As best seen in
In a preferred embodiment, cover 2 threadably engages neck 6 a and may be screwed on to neck 6 a to compress lip mount 3 into place. Cover 2 may be included as part of the mixer and inserted above lip mount 3 and below mixer drive 1. This complete assembly may then be inserted into and onto lip 6 allowing cover 2 to be engaged as above.
As seen in
An embodiment of the invention includes an assembly for agitating, mixing and/or blending fluids affixed to container 6 b using lip mount 3. Lip mount 3 is compressed between threaded container neck 6 and a threaded cover 2. The positioning of lip mount 3 between the container lip 6 and cover 2 causes the mixer 1 to be supported by the combined structure of both cover 2 and lip 6.
Shaft 5 is rotatably mounted in housing 4 to rotate an impeller secured to shaft 5. This impeller is sealed within the interior of the container 6 b.
The assembly also preferably includes a power module that is detachably secured to the mixing assembly by coupling assembly, generally indicated as 100, as seen in
Sheath 48 extends downwardly from motor 1 encompassing shaft coupling member 32. Sheath 48 is shaped to cover shaft coupling member 32. Sheath coupling member 52 is sized to receive sheath 48 and cover shaft coupling member 32. Sheath coupling member 52 preferably extends cylindrically from housing 4. Alternatively, sheath coupling member 52 may extend cylindrically from lip mount 3.
Sheath 48, as best seen in
Sheath coupling member 52 is secured to housing 4 by securing means or may be part of housing means 4. In a preferred embodiment of the invention, the parts described above are easily replaceable and may be substituted should they become worn, or should an alternative securing means be used.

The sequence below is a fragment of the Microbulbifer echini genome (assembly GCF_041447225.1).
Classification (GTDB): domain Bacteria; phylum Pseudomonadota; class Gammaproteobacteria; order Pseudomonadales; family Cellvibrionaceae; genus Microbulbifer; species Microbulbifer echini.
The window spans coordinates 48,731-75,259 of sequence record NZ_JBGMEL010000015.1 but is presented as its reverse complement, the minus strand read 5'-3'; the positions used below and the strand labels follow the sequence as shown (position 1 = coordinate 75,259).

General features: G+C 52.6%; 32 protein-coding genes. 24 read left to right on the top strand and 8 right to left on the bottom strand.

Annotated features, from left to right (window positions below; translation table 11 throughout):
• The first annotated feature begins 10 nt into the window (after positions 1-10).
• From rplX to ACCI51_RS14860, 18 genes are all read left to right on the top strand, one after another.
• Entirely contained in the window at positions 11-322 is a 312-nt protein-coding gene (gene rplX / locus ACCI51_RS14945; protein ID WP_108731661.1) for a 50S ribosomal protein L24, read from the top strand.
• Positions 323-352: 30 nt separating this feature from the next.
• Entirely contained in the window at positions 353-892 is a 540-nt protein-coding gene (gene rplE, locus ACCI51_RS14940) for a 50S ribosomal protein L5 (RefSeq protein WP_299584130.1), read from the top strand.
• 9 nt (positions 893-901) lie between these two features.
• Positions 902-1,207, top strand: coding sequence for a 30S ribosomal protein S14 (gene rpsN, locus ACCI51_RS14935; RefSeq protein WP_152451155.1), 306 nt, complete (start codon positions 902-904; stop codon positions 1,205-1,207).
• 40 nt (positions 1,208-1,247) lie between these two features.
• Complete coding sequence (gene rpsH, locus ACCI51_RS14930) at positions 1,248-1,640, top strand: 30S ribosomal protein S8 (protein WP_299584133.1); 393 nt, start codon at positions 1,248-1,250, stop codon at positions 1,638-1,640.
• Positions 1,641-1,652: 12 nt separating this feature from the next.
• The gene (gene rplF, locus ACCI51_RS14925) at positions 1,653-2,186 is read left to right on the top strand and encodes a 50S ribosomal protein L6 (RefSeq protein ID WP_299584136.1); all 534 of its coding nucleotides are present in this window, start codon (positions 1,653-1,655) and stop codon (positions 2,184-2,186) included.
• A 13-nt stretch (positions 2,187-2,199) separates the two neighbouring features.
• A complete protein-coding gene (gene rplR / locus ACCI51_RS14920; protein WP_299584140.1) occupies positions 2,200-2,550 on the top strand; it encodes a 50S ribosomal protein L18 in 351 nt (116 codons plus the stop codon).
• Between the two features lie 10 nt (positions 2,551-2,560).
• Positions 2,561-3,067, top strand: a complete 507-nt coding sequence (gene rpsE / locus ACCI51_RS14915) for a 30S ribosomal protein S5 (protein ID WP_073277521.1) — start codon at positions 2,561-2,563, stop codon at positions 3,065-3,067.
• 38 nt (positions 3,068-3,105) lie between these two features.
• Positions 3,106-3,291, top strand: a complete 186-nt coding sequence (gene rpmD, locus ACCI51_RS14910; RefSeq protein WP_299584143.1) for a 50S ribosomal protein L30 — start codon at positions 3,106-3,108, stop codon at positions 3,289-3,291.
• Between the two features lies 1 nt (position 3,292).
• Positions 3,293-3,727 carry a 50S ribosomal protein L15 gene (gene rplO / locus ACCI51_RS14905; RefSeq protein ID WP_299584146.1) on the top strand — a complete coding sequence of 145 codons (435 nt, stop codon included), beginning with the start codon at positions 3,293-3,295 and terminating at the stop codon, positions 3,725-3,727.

In use shaft coupling member 32 is lowered onto coupling member 20 such that coupling pin 24 is received by groove 36, as seen in
An alternative embodiment of coupling assembly 100 (not shown), includes locking studs positioned on a mounting plate secured to the top surface of a lid to secure drive 1 to the lid. In this embodiment, the lid is used instead of cover 2. The lid has a generally flat cylindrical shape as is sized to cover the opening of the tote. A flange circumferentially extends from the bottom of sheath 48. This flange includes apertures to receive the locking studs on the mounting plate. After receiving the studs through the apertures, drive 1 can be rotated slightly allowing the studs to move to a smaller portion of the aperture to lock the studs in place on the mounting plate. The studs can then be tightened by nuts or the like, to further secure the flange to the mounting plate. Alternatively, rather than using a mounting plate, the studs can be part of the lid, allowing the flanges to be secured directly to the lid.
In an alternative embodiment of the invention as seen in
As best seen in
As the cover is sealed, the contents may be pressurized and maintained under pressure as the mixing assembly is operated.
Container 6 b may be made from plastic, steel or other material.
Preferably drive 1 will have a minimum protrusion to allow the containers to be stored in close proximity.
The assembly as described above is usually manufactured of plastic or a metal such as stainless steel.
Although the particular preferred embodiments of the invention have been disclosed in detail for illustrative purposes, it will be recognized that variations or modifications of the disclosed apparatus lie within the scope of the present invention.
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|1||Final Office Action mailed Mar. 29, 2006, for U.S. Appl. No. 10/730,062.|
|2||Final Office Action mailed Oct. 10, 2006, for U.S. Appl. No. 10/730,062.|
|3||Notice of Allowance mailed Jul. 2, 2010, for U.S. Appl. No. 11/697,709.|
|4||Office Action mailed Sep. 8, 2005, for U.S. Appl. No. 10/730,062.|
|U.S. Classification||366/245, 366/249, 366/331, 366/347|